Jehovah’s Witnesses Slap With $21 million For Sexual Abuse

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A jury in Oakland, California, has found that Jehovah?s Witnesses was partially responsible for the alleged sexual abuse of a girl by one of its church members and must therefore pay her over $20 million. A County Superior Court jury on Thursday awarded $21 million in punitive damages to the 26 years old (girl) plaintiff. That was on top of the $7 million in compensatory damages it awarded her on Wednesday.

 

The Watchtower Bible and Tract Society of New York, the Jehovah?s Witnesses? legal entity, is responsible for the entire punitive damages amount and 40 percent of the compensatory damages, said the attorney for the plaintiff. 60 percent of the compensatory damages was assessed against Jonathan Kendrick, the man accused of abusing the 26 year-old girl.

The ultimate goal of the lawsuit was to have a change in policy, to be able to identify these people, child molesters, to the congregation to protect children and also have silent ones come forward and tell their stories and to bring to light that overall issue of violence and the hush-hush policy. Both parents of the girl were Watchtower congregation members at the time of the abuse, she told reporters “I was trying to be the best Jehovah?s Witness at that time.”

Attorney for the Fremont congregation of Jehovah?s Witnesses, Jim McCabe, said he was ?stunned? by the verdict and would appeal. ?This is the first case I know of where a church has been hit with liability involving a rank-and-file member.? There has been a twist on the facts and we will see how a court of appeals views the trial court rulings and the evidence,? said McCabe.

 

The jury found that the elders who managed the Fremont congregation in the 1990s and who were under the supervision of Watchtower knew that Kendrick, a member, had recently been convicted of the sexual abuse of another child, but they kept his past record secret from the congregation. Kendrick went on to molest the plaintiff, who was a Jehovah’s Witness member in Fremont, over a two-year period beginning when she was 9 years old, the lawsuit contended. Kendrick was eventually convicted in 2004 of the sexual abuse of another girl, and is now a registered sex offender in California, said the jury. He has not been criminally charged with abusing the plaintiff, but the case is under investigation by law enforcement.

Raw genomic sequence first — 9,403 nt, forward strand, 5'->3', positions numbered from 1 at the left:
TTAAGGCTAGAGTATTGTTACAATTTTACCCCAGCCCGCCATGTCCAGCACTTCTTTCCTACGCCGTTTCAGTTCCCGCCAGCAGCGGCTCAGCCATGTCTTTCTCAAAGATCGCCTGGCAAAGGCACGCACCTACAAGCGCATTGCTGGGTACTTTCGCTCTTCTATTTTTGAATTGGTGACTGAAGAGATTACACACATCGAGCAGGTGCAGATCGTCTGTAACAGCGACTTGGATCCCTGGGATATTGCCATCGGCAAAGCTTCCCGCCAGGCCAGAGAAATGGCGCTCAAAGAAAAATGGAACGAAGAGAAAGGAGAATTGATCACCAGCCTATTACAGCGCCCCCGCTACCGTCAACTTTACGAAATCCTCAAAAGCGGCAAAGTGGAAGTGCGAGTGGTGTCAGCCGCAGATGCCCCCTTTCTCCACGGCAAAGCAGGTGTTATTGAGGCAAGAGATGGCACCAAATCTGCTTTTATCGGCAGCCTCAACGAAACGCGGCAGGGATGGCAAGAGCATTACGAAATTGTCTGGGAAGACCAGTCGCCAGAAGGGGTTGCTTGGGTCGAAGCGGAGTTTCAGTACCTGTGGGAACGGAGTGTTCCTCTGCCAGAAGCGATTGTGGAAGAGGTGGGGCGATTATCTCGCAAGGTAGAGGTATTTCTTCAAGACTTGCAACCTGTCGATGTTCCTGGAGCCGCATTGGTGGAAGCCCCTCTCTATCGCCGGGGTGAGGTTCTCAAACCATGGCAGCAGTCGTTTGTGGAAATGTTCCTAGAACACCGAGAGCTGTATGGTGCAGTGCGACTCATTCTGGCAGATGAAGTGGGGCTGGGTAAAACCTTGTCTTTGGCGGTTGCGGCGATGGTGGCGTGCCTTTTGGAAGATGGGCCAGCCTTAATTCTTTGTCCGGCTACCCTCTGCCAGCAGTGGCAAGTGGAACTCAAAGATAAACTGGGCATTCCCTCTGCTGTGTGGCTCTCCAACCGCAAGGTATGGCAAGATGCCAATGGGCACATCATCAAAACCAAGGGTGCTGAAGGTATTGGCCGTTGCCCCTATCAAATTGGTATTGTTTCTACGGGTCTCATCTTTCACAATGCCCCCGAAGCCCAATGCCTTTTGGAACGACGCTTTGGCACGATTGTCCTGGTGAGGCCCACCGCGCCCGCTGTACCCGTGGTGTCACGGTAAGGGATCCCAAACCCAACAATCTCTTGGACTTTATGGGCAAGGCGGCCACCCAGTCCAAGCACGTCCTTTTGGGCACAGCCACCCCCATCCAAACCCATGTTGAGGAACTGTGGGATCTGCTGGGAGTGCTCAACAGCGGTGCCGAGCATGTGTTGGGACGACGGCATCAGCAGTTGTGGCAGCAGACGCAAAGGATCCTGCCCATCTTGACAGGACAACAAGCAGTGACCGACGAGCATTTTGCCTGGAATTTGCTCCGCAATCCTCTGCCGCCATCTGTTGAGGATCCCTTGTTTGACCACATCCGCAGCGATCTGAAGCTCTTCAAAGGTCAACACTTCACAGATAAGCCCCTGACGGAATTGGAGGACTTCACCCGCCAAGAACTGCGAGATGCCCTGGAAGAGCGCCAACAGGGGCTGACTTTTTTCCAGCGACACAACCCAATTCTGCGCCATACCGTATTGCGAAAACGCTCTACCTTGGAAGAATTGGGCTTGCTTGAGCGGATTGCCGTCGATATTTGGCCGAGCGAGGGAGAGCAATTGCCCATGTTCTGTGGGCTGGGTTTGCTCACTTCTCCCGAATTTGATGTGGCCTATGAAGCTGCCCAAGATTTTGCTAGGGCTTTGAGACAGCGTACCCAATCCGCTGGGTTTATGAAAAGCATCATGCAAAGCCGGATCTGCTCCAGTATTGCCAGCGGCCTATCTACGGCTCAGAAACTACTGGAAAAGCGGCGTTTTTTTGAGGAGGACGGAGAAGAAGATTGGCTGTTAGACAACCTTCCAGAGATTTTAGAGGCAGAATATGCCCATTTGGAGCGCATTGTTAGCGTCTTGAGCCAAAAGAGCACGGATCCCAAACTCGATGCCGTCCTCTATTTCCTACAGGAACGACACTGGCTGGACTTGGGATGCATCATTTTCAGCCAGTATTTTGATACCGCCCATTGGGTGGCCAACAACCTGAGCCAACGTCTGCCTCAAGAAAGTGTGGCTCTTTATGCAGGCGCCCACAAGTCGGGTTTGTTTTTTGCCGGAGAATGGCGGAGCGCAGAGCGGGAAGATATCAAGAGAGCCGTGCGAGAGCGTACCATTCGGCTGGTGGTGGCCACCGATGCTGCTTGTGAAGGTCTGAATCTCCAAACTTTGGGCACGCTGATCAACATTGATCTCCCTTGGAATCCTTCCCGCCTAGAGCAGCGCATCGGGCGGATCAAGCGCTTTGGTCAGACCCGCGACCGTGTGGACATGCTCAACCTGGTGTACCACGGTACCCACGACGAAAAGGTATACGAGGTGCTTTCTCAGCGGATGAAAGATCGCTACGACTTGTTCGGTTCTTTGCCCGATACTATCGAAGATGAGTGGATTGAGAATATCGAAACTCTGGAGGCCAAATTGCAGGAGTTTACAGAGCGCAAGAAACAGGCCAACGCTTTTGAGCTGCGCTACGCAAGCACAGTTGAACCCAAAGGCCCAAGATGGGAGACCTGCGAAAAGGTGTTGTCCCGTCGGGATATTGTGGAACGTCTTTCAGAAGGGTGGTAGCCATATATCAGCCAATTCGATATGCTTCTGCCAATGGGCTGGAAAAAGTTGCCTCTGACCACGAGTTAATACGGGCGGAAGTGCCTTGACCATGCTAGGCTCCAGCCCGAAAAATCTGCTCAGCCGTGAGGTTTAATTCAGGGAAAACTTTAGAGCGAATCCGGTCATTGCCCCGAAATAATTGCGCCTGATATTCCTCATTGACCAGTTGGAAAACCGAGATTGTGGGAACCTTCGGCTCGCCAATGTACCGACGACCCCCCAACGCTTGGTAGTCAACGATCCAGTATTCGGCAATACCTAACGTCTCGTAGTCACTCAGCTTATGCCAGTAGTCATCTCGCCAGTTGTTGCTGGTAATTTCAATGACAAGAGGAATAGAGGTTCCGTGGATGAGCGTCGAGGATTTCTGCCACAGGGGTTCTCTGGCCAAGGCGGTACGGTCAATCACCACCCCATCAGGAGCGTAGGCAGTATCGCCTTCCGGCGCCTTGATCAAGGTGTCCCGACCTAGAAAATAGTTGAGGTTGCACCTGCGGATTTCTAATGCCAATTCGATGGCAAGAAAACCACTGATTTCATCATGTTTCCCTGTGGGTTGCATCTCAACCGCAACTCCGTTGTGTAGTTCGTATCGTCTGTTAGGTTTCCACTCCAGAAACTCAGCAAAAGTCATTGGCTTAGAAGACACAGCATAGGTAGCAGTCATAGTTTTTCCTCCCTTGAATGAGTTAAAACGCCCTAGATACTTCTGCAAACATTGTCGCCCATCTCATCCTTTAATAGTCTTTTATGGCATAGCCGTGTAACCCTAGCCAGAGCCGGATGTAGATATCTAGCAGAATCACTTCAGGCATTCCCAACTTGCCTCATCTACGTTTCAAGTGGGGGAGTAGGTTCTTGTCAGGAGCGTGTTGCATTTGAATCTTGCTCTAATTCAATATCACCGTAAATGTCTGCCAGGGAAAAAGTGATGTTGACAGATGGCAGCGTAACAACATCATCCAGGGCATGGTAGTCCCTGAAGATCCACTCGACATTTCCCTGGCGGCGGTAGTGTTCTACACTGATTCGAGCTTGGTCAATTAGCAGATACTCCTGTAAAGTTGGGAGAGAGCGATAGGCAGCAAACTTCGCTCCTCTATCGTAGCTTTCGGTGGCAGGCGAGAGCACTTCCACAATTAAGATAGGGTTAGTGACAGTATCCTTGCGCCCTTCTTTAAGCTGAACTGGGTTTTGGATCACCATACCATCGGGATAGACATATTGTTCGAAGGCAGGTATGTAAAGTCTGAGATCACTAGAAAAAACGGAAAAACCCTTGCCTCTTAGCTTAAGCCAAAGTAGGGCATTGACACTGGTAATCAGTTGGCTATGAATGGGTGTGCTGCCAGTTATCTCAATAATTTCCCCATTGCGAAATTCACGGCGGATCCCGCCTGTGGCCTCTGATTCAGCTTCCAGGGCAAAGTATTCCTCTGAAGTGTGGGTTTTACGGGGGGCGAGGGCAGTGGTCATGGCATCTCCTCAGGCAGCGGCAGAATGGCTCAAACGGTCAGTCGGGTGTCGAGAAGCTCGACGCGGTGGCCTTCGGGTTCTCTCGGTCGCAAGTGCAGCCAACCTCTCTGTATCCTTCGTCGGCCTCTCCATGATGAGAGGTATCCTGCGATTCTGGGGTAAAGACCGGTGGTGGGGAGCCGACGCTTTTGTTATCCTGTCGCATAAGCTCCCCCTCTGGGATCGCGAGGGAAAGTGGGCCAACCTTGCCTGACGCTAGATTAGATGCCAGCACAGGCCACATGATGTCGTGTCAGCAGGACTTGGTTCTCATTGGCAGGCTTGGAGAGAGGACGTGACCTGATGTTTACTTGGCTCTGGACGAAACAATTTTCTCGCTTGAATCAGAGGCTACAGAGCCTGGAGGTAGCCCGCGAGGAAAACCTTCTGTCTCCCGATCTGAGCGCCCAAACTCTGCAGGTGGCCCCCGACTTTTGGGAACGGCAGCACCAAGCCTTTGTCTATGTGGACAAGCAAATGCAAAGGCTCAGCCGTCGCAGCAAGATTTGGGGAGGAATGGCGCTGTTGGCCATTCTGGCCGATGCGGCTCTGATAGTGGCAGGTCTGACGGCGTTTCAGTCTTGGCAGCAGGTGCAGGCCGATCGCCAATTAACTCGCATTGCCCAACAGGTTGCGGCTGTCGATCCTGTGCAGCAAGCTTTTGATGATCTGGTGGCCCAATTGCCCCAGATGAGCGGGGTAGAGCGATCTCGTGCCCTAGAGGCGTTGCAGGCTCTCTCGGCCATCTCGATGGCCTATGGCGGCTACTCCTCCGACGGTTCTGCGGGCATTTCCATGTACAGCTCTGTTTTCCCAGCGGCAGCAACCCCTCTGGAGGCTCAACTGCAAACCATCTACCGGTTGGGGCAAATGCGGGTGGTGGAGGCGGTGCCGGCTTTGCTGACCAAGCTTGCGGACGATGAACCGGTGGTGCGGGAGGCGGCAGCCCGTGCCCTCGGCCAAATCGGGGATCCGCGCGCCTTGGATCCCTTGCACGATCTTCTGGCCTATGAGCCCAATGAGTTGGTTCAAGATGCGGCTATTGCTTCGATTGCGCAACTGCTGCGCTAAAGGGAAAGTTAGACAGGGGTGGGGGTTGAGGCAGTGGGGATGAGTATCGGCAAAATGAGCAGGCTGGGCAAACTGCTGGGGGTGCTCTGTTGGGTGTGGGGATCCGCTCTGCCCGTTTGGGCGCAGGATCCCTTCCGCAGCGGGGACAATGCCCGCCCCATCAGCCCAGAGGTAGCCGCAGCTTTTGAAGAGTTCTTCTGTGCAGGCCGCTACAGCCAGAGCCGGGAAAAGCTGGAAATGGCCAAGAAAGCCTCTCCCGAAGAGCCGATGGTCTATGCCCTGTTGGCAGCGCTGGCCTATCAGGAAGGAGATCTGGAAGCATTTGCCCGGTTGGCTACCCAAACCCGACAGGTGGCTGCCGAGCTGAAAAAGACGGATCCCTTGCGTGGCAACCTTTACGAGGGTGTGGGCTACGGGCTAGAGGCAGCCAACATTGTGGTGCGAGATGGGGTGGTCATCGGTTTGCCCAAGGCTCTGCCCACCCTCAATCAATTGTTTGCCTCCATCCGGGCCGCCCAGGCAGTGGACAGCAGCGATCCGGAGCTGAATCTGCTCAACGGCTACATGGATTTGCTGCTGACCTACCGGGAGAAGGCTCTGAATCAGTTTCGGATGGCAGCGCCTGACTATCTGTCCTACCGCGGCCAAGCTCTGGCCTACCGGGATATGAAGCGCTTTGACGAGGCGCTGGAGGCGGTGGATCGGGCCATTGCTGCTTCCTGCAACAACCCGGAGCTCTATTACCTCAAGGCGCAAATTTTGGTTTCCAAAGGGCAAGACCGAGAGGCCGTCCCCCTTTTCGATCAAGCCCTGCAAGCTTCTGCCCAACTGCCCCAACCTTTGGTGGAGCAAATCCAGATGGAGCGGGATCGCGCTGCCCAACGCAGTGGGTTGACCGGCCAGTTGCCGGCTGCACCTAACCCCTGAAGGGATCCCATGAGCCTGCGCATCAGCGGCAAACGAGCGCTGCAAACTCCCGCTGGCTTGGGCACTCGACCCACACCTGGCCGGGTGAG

The California sex offender registry lists two convictions for him: lascivious acts with a child under 14 years of age and sexual battery involving a restrained person. The lawsuit alleged that Watchtower had a policy that instructed elders in its Jehovah?s Witnesses congregations to keep reports of child sex abusers within the religious group secret to avoid lawsuits.

 

?The verdict is significant because the policy of hiding sex abusers within the congregation was out in this case,? Simons said. He also said the judgement was ?one of the largest in the country for a child sex abuse single victim in a religious institution molestation case.? Jehovah’s Witnesses is a Christian denomination noted for its non-traditional interpretation of the Bible. Members are best known for their door-to-door preaching, distributing literature such as The Watchtower and Awake! magazines.

 

The lawsuit after trying, without success, to get Jehovah?s Witnesses in Southern California and in Fremont to change the secrecy policy, Simons said. ?There was no settlement demand from her because she felt the only way to expose this policy and make it change was to bring this case to trial and make it public,? he said.

?The jury said “payment of a huge money is the only way left to force Jehovah?s Witnesses to stop keep hiding known sex offenders within their congregation.” But Attorney for the Fremont congregation of Jehovah’s Witness, McCabe denied Jehovah?s Witnesses has a secrecy policy concerning child sex abuse. He called the verdict “unprecedented, we?re stunned by the verdict. We hate child abuse and everything to do with it.” I was never aware of any other case in which a religious organization has been found liable for wrongdoing by a member who was not in an official position of responsibility, said McCabe.

 

FRANCIS TAWIAH (Duisburg – Germany)

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